This week, with heated debate surrounding the Dream Act, immigration reform is center stage in the public forum as the eight days of Sukkot are about to begin.
These topics — immigration and Sukkot — are not as dissimilar as you may think. If you are looking to educate yourself about immigration reform or you are feeling motivated to explore the upcoming holiday of Sukkot, consider downloading the We Were Strangers Too Sukkot Guide, created by JCUA’s Irene Lehrer Sandalow.
Sukkot is known as the Jewish harvest holiday, a time to connect to the natural world by building and living in temporary outdoor huts. The holiday commemorates the long years of Jews wandering in the desert after leaving Egypt and is deeply connected to issues of migration. After the solitary introspection of the Days of Awe, Sukkot is a time to reemerge into the physical world by literally grounding ourselves in nature and community. The center piece of Sukkot is the mitzvah of hakhnasat orekhim – hospitality to guests, including travelers and strangers.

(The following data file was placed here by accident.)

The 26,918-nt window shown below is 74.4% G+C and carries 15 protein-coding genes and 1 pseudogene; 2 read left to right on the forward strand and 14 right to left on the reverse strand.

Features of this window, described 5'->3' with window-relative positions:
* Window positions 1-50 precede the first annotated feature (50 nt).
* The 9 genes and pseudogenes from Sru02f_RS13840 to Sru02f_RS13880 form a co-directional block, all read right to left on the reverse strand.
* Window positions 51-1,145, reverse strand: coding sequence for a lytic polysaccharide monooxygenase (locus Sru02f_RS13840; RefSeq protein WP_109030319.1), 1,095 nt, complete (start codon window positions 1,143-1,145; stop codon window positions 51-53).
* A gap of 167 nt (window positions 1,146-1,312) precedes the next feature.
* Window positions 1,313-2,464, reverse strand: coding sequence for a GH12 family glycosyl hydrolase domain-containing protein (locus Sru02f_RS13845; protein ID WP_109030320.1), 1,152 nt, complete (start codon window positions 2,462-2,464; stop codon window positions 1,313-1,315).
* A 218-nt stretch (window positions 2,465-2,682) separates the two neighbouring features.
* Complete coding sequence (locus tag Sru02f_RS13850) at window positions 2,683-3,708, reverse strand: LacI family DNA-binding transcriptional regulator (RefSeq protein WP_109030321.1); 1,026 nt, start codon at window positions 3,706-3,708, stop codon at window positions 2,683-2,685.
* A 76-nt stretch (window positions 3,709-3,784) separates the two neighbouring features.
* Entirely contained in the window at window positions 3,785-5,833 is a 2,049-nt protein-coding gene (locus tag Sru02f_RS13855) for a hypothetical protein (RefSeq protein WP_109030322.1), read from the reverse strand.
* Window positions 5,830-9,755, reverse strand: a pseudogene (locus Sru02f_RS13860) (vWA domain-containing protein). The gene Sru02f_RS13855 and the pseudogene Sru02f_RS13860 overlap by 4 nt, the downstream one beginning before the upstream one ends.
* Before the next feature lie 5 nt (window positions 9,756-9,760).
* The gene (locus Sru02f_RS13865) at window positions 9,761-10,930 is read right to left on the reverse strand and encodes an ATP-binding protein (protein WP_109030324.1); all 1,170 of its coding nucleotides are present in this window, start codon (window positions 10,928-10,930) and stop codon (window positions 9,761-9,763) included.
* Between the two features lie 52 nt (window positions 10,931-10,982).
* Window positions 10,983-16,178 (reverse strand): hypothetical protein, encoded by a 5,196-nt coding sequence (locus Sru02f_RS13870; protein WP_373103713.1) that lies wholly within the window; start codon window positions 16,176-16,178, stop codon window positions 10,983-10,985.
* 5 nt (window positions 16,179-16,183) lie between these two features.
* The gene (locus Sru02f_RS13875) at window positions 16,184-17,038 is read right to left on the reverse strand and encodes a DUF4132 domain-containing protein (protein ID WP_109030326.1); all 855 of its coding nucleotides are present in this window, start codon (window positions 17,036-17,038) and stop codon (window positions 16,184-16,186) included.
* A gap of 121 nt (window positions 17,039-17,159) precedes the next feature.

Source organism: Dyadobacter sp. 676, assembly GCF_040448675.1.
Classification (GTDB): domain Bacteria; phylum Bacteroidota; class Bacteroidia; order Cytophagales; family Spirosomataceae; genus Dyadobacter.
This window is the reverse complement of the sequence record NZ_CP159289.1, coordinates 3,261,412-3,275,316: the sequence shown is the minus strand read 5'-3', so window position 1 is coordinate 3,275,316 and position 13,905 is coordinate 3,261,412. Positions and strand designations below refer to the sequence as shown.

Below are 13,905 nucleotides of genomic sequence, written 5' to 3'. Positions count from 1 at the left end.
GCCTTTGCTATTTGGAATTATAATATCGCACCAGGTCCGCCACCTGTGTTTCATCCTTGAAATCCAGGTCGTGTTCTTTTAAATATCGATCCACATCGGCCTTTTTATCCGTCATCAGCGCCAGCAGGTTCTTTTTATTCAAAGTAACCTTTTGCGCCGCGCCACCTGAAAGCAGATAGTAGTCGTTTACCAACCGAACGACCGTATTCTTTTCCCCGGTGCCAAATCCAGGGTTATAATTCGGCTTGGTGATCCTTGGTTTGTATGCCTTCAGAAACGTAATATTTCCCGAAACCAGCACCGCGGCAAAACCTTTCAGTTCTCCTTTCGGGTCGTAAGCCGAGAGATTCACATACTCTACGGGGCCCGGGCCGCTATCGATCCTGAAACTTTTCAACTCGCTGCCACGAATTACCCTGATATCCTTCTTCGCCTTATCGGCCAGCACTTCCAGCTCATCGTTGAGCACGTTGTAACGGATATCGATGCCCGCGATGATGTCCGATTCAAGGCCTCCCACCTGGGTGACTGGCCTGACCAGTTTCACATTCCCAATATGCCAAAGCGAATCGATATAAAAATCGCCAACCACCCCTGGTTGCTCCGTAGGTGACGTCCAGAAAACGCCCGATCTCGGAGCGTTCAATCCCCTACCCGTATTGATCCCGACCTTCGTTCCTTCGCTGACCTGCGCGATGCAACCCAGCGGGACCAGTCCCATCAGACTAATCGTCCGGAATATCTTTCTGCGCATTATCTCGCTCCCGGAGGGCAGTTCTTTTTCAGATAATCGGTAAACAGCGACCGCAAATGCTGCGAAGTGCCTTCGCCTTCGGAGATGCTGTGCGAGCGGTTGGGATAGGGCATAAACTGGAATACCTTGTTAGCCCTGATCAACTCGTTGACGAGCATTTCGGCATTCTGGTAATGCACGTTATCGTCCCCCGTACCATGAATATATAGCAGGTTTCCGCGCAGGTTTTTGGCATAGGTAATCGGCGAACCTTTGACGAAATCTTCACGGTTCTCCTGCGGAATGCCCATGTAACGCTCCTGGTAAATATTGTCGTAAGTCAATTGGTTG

The We Were Stangers Too Sukkot Guide contains readings for each night of Sukkot with true immigration stories and Jewish commentary, exploring the harsh realities of America’s broken immigration system and the Jewish impetus to act.